The Taffy Appleland

What Spills Out From Storier Grandpa’s Chest Of Tales

by Nilay KAYA

İyi Kitap (Children’s and Young Adult Books Monthly)

December 2012, Issue #46

The main character of The Taffy Appleland -a land that Yener created with her humorous style- is the purple-bearded, crimson-haired Storier Grandpa. She both tells beautiful tales and encourages her little readers to think about how fairy tales first came to be.


Have you ever thought about who finds from where and brings forward those fairy tales that nourish the thoughts and dreams of all people regardless of their age? If we are to take folkloric and language studies into account, we know that people like Grimm Brothers collected them travelling from land to land, and presented to us. Well, taking the fiction itself into account, what if this time we were to imagine how those tales were composed in the first place? If you believe in the funny little man living who lives on the moon and tells stories to those on the Earth, or in white bearded Santa Claus who brings sacks of toys to the children living all around the world, consider also the possibility of a Grandpa who travels between planets and collects fairy tales in a chest in order to deliver to us. This sweet possibility comes true in The Taffy Appleland, the latest book of Mavisel Yener -one of the most productive authors in the children’s literature-, in the best way of tale telling possible.



We know how much Yener loves pondering on the nature of tales with her excellent humorous style and making it the concern of her fiction by means of her other works like Runaway Tale and The Storyteller’s Letter. With a similar approach in The Taffy Appleland, as she tells us tales she makes how fairy tales came to be the outline of her story. As the purple-bearded, crimson-haired Storier Grandpa -main character of this book- travels to different planets and lands except for the Earth and Venus for the sake of presenting us fairy tales, his journey becomes a fairy tale in itself.


Not confining himself to tales of the Earth, Storier Grandpa goes on a business trip starting from the planet of Zologa in order to gather the freshest fairy tales. I should tell you in advance that during his trip he collects tales that will satisfy us very much; don’t you think for a second that it’s an easy task to accomplish. Because those who, in order to become a fairy tale character in Storier Grandpa’s chest, throw fits of caprice and are brown noses are cloying. Fortunately, our Grandpa is so well versed in his work that he knows well how to defeat all kinds of greed in a wise and kind manner. For example, an angry citizen of Zologa who wants to be a hero by fighting his shadow both misses the contest of wisdom and takes his share from Grandpa’s chest of wisdom. And these are the morals that we are used to receiving at the end of each story.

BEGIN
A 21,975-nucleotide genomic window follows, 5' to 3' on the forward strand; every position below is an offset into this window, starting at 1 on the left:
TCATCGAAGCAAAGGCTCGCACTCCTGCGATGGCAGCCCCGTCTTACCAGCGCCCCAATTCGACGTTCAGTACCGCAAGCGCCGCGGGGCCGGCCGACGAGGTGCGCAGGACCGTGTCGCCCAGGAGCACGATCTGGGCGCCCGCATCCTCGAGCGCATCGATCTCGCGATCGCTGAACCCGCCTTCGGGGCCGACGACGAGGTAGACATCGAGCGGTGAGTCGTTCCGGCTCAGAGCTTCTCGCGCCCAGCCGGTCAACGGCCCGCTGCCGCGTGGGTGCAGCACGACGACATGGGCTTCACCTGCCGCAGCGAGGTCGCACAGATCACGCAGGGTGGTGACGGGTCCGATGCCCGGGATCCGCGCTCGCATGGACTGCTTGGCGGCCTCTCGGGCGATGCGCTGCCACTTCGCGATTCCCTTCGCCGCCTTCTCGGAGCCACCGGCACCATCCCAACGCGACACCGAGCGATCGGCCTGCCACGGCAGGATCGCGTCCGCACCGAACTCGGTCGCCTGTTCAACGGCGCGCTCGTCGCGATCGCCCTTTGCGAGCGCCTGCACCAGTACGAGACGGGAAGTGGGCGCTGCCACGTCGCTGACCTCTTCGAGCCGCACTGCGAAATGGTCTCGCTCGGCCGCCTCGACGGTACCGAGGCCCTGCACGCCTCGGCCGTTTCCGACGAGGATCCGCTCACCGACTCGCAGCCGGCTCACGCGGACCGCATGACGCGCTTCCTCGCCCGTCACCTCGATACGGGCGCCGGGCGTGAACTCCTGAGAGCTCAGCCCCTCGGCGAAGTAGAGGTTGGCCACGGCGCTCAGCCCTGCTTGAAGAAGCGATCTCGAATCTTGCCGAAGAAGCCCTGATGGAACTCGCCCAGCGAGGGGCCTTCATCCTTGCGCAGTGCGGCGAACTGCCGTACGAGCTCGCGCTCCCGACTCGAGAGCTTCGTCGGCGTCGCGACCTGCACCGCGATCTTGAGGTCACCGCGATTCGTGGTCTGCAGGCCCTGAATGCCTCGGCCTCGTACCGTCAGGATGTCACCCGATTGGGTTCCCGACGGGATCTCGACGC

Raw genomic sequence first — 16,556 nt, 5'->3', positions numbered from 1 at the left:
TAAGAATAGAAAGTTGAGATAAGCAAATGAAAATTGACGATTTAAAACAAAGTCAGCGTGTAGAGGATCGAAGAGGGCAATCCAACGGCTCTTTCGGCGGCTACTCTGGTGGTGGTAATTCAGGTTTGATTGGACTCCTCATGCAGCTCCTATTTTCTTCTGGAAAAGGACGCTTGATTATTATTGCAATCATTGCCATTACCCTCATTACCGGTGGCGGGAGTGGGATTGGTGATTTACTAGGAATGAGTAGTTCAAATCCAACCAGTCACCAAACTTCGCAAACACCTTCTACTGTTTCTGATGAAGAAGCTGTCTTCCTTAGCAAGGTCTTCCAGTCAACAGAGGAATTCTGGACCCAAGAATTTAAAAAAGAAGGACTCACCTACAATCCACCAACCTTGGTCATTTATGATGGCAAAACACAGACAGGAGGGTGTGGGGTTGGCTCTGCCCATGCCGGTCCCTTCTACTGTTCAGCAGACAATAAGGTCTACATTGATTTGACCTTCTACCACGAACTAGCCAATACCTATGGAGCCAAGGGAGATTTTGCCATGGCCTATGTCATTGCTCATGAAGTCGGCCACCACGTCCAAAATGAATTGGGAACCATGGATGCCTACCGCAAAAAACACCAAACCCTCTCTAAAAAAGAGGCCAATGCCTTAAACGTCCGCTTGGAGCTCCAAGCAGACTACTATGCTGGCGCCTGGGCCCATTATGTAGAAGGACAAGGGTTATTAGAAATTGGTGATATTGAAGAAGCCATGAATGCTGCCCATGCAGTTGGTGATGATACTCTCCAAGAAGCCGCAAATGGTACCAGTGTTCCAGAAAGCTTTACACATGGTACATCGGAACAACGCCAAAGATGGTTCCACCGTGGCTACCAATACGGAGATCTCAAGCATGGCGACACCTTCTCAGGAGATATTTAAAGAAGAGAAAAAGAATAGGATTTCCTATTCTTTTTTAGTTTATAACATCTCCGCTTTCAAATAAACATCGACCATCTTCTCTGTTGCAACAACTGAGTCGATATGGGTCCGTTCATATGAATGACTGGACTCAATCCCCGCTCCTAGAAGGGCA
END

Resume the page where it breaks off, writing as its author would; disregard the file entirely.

With whom does Storier Grandpa meet in other galaxies that he would make a fairy tale character in his chest, you ask? Those who keenly pick on each other during the wisdom contest in Zologa; honest ones who succeed without considering attacking to others necessary like Chabi and unsportsmanlike ones like jealous Mula; rabbits who are always trying to get to places on time and carry pocket watches just in Alice In Wonderland. Those are just a few of colorful characters that become a fairy tale character in the Grandpa’s chest of tales. Especially one of them reminds us of the German fairy tale character Struwwelpeter who refuses to have his nails and hair cut, and so, scares everyone around him with his scissors-like long nails and thorn-like hair: this 8-years-old little girl named Nebula wants to make cookies for everyone, but she sees that no one wants to eat her cookies. Why, you ask? Because Nebula has ignored to clean her nails till the then. And she isn’t aware of the nickname her friends have given her: “The President of Germ-Protection Club”.


One of the most significant aspects of The Taffy Applelandis the language Mavisel Yener uses while telling her tales -each of which is more enjoyable and humorous than the other. It’s a tone both beneficial for the book’s own world and benefitting from the traditional story-telling discourse.


For instance, in the opening lines of the tales princes still set out to seek their fortunes but tales that star off as “Once upon a time,” continues as, “in a haystack of galaxies where alien race and a space flea’s place… As twinkled twinkled the little star, there lived a cat named Raggedy on the sky…” Moreover, I won’t tell you what it is but there is a surprise waiting for you at the end of the book.

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